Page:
Peninsula Residential's history
Living and learning has always been synonymous with the academic experience at Peninsula Campus. In 1960, when the then Frankston Teachers College that occupied the site was in its infancy, a new student hostel was constructed.
This modern building was prominently located at the front entrance to the Campus grounds, adjacent to the new central teaching building. This allowed residents to almost tumble out of bed into their classrooms.
The three level, double winged building, became home to 120 of the education students undertaking their teacher training. In 1960, 80 females and 40 males enjoyed the seaside ambience, and combined their academic learning with many extracurricular activities in art, drama, sport and travel.
Once established, there was an even mix of male and female residents, segregated in the two wings. A live-in Supervisor and Security Supervisor ensured that no one crossed between the divide,and that all fraternisation occurred in the common rooms below.
The residence was self managed, with a large kitchen preparing all meals during the week, and catering staff doubling as cleaners.
Small kitchenettes were provided on the upper floors to assist with weekend meal preparation.
Due to the popularity of the teacher training course, and the opportunity to live close to the picturesque Mornington Peninsula, the rooms always filled quickly.
As the campus transitioned from the Frankston Teachers College to State College of Victoria (1974),to Chisholm Institute of TAFE (1983), and the Monash University Peninsula Campus (1990), the student hostel continued to host rural and interstate students keen to undertake the education, business, science, arts, art and design, nursing and information technology courses.
With the growing internationalisation of the Peninsula Campus through its business and network computing courses, the relocation of the main entrance to the Campus, the reality of its aging buildings, and the need to use the prime location for another purpose, the decision was made in 1994 to demolish the student hostel building.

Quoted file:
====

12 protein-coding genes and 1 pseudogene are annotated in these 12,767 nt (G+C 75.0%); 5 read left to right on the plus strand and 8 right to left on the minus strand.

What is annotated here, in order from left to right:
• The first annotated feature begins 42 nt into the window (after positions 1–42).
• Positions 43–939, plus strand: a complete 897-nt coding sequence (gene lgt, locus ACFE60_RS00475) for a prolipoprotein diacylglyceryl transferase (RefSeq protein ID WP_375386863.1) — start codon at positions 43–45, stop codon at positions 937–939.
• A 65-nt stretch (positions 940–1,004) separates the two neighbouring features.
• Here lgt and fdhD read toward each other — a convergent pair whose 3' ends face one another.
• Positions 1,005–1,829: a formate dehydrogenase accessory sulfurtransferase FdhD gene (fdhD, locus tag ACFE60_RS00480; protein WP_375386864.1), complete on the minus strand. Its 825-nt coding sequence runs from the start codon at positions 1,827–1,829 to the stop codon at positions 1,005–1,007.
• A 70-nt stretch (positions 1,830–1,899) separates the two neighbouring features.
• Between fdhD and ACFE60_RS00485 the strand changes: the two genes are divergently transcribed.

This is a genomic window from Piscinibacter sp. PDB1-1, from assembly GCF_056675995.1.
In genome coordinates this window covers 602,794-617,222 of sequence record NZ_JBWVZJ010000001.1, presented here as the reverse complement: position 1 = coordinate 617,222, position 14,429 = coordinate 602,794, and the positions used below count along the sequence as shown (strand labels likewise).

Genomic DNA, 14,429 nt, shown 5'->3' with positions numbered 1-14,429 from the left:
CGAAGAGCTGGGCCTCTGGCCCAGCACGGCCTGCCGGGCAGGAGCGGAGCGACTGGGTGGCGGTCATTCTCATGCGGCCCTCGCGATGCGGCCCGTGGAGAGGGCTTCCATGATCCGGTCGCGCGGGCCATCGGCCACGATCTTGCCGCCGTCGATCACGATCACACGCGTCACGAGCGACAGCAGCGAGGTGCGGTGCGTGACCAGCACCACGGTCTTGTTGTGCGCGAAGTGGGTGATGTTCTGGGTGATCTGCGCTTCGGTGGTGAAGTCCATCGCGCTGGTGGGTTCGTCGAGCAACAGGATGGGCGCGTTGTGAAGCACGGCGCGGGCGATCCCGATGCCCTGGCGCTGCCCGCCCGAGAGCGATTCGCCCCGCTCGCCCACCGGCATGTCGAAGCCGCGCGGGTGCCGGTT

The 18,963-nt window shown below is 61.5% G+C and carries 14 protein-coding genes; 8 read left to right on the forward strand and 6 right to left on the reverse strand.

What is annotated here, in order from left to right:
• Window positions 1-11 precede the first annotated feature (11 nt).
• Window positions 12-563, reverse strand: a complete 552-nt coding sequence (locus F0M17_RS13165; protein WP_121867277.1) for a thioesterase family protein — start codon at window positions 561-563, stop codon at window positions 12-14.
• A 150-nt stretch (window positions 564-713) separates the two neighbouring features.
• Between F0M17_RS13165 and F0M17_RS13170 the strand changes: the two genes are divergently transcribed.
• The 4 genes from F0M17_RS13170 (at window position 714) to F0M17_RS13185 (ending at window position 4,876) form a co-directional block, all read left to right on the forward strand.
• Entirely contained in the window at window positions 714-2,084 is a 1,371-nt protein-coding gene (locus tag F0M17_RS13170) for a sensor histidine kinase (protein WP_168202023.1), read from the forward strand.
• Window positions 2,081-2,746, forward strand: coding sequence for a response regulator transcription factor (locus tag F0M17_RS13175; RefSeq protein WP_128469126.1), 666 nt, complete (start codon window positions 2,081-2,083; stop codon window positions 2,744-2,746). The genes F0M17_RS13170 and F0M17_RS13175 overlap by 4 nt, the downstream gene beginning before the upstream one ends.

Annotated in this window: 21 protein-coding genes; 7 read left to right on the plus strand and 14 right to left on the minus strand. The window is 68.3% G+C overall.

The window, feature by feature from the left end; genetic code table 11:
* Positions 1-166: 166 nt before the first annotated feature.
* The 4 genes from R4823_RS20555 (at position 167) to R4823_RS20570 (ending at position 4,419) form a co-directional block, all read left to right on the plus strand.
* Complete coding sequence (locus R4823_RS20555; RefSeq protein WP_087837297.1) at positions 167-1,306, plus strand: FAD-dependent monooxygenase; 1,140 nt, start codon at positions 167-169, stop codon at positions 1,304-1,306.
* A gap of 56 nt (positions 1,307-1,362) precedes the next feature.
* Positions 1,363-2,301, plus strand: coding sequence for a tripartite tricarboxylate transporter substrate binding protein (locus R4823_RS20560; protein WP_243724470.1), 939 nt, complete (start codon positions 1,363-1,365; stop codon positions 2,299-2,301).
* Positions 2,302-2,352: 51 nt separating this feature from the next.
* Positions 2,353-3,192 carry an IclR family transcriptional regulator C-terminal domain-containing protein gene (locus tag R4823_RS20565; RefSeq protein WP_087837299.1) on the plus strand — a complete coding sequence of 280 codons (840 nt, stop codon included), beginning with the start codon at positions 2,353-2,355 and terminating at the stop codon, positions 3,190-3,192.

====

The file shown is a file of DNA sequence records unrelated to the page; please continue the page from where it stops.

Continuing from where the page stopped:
In 1998 the new state-of-the-art Library building took its place to welcome students grandly to the Campus.
To fill the ongoing need for student accommodation, smaller houses and units were constructed or acquired through the period 1996 to 2010 bringing the current bed stock close to the original 120 beds. The newer accommodation provided a more strategic and mature approach to student accommodation through the integration with Monash Residential Services in 2000.
This type of accommodation perfectly suits the community lifestyle that students of the Campus aspire to whilst undertaking studies in nursing, education, paramedics, physiotherapy, occupational therapy and business. Demand for the accommodation service, including exemplary resident support, engagement and development always exceeds demand.
Sixty years on, the quest to maximise the opportunity to live and learn at the Peninsula Campus continues, as domestic and international students enhance their academic studies with full engagement with the Monash University experience.
Mascot and flag
Peninsula Residential is known as the Peninsula Panthers. Our colours are blue, green, and white. We stand strongly behind our flag, and we hold our head up proudly, wearing our colours on special occasions and to support our fellow residents at sporting events.
Our live-in Residential Support Team (RST) offers guidance and support; they're dedicated to making sure you're comfortable with all aspects of campus life and you're included in the fun.
The RST provides academic-support programs, sporting, social and cultural events and they have arranged an events calendar packed with fun so you get all the fantastic social aspects of residential living, as well as your privacy.
If you’d like to live at Peninsula Residential and be part of our community, please apply here.